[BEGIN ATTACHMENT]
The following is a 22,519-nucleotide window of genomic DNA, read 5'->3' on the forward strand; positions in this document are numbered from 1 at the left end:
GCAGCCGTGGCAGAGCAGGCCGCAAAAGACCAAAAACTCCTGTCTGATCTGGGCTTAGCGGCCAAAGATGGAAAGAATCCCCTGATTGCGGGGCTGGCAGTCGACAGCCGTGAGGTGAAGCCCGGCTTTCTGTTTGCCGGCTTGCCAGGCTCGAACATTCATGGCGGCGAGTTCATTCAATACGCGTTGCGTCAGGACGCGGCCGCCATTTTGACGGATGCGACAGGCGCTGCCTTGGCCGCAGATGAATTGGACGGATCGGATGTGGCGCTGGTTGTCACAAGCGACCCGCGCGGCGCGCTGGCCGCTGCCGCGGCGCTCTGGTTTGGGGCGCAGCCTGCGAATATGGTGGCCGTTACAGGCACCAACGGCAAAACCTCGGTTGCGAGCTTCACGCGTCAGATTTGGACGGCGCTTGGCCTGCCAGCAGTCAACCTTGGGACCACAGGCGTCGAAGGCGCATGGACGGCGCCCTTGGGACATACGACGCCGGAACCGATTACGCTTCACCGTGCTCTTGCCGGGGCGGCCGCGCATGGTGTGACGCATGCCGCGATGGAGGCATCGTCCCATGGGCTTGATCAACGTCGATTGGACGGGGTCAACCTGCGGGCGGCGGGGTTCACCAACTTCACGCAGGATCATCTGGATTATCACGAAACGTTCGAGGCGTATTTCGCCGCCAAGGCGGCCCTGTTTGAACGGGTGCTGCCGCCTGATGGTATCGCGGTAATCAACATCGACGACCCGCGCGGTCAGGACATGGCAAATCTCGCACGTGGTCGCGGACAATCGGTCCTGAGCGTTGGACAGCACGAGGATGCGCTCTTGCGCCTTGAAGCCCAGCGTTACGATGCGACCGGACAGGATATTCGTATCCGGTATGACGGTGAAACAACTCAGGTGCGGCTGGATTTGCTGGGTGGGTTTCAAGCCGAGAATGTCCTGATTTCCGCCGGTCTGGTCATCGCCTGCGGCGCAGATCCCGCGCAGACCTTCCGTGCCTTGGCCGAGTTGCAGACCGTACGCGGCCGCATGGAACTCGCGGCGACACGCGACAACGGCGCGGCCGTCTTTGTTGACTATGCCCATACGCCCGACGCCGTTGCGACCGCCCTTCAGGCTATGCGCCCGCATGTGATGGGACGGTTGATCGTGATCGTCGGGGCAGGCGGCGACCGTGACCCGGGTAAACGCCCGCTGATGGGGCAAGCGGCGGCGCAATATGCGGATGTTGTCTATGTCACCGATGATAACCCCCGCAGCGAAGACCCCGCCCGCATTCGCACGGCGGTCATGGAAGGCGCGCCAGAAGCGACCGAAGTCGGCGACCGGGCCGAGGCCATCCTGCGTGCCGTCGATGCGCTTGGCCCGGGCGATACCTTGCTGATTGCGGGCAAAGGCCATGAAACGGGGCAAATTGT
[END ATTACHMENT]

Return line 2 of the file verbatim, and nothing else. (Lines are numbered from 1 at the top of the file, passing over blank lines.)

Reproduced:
GCAGCCGTGGCAGAGCAGGCCGCAAAAGACCAAAAACTCCTGTCTGATCTGGGCTTAGCGGCCAAAGATGGAAAGAATCCCCTGATTGCGGGGCTGGCAGTCGACAGCCGTGAGGTGAAGCCCGGCTTTCTGTTTGCCGGCTTGCCAGGCTCGAACATTCATGGCGGCGAGTTCATTCAATACGCGTTGCGTCAGGACGCGGCCGCCATTTTGACGGATGCGACAGGCGCTGCCTTGGCCGCAGATGAATTGGACGGATCGGATGTGGCGCTGGTTGTCACAAGCGACCCGCGCGGCGCGCTGGCCGCTGCCGCGGCGCTCTGGTTTGGGGCGCAGCCTGCGAATATGGTGGCCGTTACAGGCACCAACGGCAAAACCTCGGTTGCGAGCTTCACGCGTCAGATTTGGACGGCGCTTGGCCTGCCAGCAGTCAACCTTGGGACCACAGGCGTCGAAGGCGCATGGACGGCGCCCTTGGGACATACGACGCCGGAACCGATTACGCTTCACCGTGCTCTTGCCGGGGCGGCCGCGCATGGTGTGACGCATGCCGCGATGGAGGCATCGTCCCATGGGCTTGATCAACGTCGATTGGACGGGGTCAACCTGCGGGCGGCGGGGTTCACCAACTTCACGCAGGATCATCTGGATTATCACGAAACGTTCGAGGCGTATTTCGCCGCCAAGGCGGCCCTGTTTGAACGGGTGCTGCCGCCTGATGGTATCGCGGTAATCAACATCGACGACCCGCGCGGTCAGGACATGGCAAATCTCGCACGTGGTCGCGGACAATCGGTCCTGAGCGTTGGACAGCACGAGGATGCGCTCTTGCGCCTTGAAGCCCAGCGTTACGATGCGACCGGACAGGATATTCGTATCCGGTATGACGGTGAAACAACTCAGGTGCGGCTGGATTTGCTGGGTGGGTTTCAAGCCGAGAATGTCCTGATTTCCGCCGGTCTGGTCATCGCCTGCGGCGCAGATCCCGCGCAGACCTTCCGTGCCTTGGCCGAGTTGCAGACCGTACGCGGCCGCATGGAACTCGCGGCGACACGCGACAACGGCGCGGCCGTCTTTGTTGACTATGCCCATACGCCCGACGCCGTTGCGACCGCCCTTCAGGCTATGCGCCCGCATGTGATGGGACGGTTGATCGTGATCGTCGGGGCAGGCGGCGACCGTGACCCGGGTAAACGCCCGCTGATGGGGCAAGCGGCGGCGCAATATGCGGATGTTGTCTATGTCACCGATGATAACCCCCGCAGCGAAGACCCCGCCCGCATTCGCACGGCGGTCATGGAAGGCGCGCCAGAAGCGACCGAAGTCGGCGACCGGGCCGAGGCCATCCTGCGTGCCGTCGATGCGCTTGGCCCGGGCGATACCTTGCTGATTGCGGGCAAAGGCCATGAAACGGGGCAAATTGT